Remember having to wait weeks for a standardized test score, hovering somewhere between eagerness and dread? Those days are gone. At the end of the SIE exam, the system calculates your score and displays a grade result on the computer screen. Although the wait for your grade to pop up may feel like an eternity, it really takes only a few seconds to see your grade. When you sign out, the test center administrator will tackle you (well, approach you) and give you a printed exam report with your grade and the diagnostic score results with your performance in the specific topics tested on your exam.

Each question on the SIE exam is worth an average of 11⁄3 points (some are worth more and some are worth less depending on the FINRA’s feeling of how difficult a question is), and candidates need a score of 70 or better to achieve a passing grade. This percentage translates to 53 questions out of 75 that you have to answer correctly. The scores are rounded down, so a grade of 69.33 is scored as 69 on the SIE. When I took the Series 7 exam, back when the passing grade was 70, one of the other students from my class got a 69.6 (which was rounded down to a 69), and he had the NASD (now called the FINRA) review his exam to try and get him the extra point. Needless to say, FINRA ruled against him and he had to take the exam again.

You passed! Now what?

After you pass the SIE, Series 7, Series 63, and/or Series 66 exam, the FINRA will provide confirmation that you passed. At that point, you can now find a broker-dealer, bank, insurance company, or the like who wants you. Once you’re hired, your employer will let you know which other exams you have to take and schedule them accordingly.

To continue working in the securities field, you’ll need to fulfill the FINRA’s continuing education requirements. Within 120 days after your second anniversary, and every three years thereafter, you have to take a computer-based exam covering regulatory elements such as compliance, regulatory, ethical, and sales practice standards at the Prometric exam center. In addition, there is a requirement (called a brokerage firm element) that requires broker-dealers to keep their registered representatives updated on job and product-related topics.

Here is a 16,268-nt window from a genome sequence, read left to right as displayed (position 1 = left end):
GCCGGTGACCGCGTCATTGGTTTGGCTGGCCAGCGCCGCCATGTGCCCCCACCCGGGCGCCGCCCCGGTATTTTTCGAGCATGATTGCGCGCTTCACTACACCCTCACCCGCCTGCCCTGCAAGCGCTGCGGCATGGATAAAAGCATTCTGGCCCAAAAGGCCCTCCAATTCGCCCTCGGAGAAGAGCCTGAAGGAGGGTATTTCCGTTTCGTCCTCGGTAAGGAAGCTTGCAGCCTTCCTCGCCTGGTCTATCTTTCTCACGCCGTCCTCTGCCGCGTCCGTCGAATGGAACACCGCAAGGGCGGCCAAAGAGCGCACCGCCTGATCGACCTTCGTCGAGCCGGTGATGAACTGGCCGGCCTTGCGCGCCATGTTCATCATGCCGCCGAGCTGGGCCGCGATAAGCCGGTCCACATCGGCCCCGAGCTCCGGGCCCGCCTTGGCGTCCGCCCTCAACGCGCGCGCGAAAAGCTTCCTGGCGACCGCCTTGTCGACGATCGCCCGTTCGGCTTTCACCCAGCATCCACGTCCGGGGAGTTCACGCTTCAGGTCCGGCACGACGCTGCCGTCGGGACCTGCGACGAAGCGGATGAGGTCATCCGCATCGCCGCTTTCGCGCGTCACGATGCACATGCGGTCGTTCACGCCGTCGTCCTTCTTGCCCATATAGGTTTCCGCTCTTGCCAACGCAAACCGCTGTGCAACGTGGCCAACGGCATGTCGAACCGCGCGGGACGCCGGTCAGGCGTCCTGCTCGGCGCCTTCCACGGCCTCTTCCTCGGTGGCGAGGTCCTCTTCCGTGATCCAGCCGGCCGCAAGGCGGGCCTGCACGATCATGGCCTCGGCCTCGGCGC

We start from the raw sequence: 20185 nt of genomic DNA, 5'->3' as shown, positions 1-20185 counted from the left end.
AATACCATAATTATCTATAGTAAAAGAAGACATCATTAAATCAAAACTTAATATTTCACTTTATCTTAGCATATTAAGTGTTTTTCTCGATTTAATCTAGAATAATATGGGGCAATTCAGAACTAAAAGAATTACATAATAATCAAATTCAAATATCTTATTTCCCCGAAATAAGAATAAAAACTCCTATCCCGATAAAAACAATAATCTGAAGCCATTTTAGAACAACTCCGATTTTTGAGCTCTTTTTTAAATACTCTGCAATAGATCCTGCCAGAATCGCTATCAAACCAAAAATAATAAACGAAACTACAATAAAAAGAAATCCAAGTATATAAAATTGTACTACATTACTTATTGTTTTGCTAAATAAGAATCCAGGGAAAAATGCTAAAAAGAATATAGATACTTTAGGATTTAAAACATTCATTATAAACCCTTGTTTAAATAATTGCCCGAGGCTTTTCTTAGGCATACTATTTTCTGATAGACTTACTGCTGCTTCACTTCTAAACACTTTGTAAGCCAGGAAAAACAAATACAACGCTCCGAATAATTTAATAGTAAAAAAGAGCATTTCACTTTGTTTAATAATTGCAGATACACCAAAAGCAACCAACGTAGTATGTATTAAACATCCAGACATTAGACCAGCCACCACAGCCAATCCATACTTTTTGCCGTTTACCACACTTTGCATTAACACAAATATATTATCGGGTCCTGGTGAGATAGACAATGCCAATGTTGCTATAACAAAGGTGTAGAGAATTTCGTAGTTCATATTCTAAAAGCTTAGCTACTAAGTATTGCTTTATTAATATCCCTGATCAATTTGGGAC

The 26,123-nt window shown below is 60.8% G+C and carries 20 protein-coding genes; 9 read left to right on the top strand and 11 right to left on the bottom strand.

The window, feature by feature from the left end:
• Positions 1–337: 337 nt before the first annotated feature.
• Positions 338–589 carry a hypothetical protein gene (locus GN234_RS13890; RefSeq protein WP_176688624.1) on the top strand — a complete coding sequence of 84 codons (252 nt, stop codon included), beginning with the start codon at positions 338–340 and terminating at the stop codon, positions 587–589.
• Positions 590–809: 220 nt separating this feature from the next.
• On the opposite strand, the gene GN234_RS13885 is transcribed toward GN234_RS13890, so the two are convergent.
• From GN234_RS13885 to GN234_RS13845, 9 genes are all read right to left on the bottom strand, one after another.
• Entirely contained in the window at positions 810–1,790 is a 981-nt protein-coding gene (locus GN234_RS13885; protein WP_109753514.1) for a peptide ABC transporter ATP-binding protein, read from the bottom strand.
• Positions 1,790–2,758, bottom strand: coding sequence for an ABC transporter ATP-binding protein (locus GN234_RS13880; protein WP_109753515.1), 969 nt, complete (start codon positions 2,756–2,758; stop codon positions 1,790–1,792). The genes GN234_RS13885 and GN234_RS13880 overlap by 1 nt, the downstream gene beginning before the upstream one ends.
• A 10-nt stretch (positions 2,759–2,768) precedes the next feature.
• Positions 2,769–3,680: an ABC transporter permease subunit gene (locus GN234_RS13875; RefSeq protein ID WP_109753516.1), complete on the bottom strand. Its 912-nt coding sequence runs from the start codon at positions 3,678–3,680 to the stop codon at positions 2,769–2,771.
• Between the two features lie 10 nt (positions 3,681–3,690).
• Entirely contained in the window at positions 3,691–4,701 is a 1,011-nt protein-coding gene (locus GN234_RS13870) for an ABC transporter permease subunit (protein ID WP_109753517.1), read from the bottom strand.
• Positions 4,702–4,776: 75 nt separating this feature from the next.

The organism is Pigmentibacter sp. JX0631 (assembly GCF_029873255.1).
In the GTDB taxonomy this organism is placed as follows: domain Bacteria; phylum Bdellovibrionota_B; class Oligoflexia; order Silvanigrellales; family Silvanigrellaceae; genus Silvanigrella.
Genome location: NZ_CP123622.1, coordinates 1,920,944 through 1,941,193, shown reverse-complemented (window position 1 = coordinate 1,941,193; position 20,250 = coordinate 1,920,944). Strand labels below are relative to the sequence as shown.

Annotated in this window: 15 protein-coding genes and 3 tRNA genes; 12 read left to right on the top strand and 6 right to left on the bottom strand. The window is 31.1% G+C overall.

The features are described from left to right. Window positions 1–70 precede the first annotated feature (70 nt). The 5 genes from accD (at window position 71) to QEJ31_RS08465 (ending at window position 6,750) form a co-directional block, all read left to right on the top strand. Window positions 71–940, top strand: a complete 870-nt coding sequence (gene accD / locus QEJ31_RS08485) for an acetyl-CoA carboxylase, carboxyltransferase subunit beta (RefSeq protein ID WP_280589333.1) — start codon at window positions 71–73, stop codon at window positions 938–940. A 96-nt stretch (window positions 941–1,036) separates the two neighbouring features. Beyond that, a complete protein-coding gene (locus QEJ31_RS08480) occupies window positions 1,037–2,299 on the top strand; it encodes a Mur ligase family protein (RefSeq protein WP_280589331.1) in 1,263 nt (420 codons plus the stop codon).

How to retake the exam

The SIE is a relatively difficult exam, and certainly some people need a do-over.

If you fail the SIE, you’ll have to request a new test date and pay to retake the test. You should reapply immediately, though you have to schedule the new test date for at least 30 days after the day you failed (that’s 30 days of prime studying time!). If you fail the exam three times, you’re required to wait six months before you can retake the exam.

Use the time between exams to understand what went wrong and fix it. Here are some of the reasons people fail their securities exams and some of the steps you can take to be successful:

  • Lack of preparation: You have to follow, and stick to, a well-constructed plan of study. You have your diagnostic printout after you take the exam, and you can use that to focus on the areas of study where you fell short.

Prep courses can help you identify and focus on the most commonly tested topics and provide valuable tips for mastering difficult math problems. Also consider tutoring sessions tailored to accommodate your busy schedule and pinpoint the areas of study where you need the most help.

  • Nerves won out: Some people are just very nervous test takers, and they need to go through the process to get comfortable in unfamiliar situations. Next time around, they know what to expect and pass with flying colors.

The people who are the most nervous about taking the exam tend to be the ones who haven’t prepared properly. Make sure that you’re passing practice exams on a consistent basis with grades in at least the high 70s before you attempt to take the real exam.

  • Insufficient practice exams: You need to take enough practice exams before you take the real test. I think getting used to the question formats and figuring out how to work through them is as important as learning the material to begin with.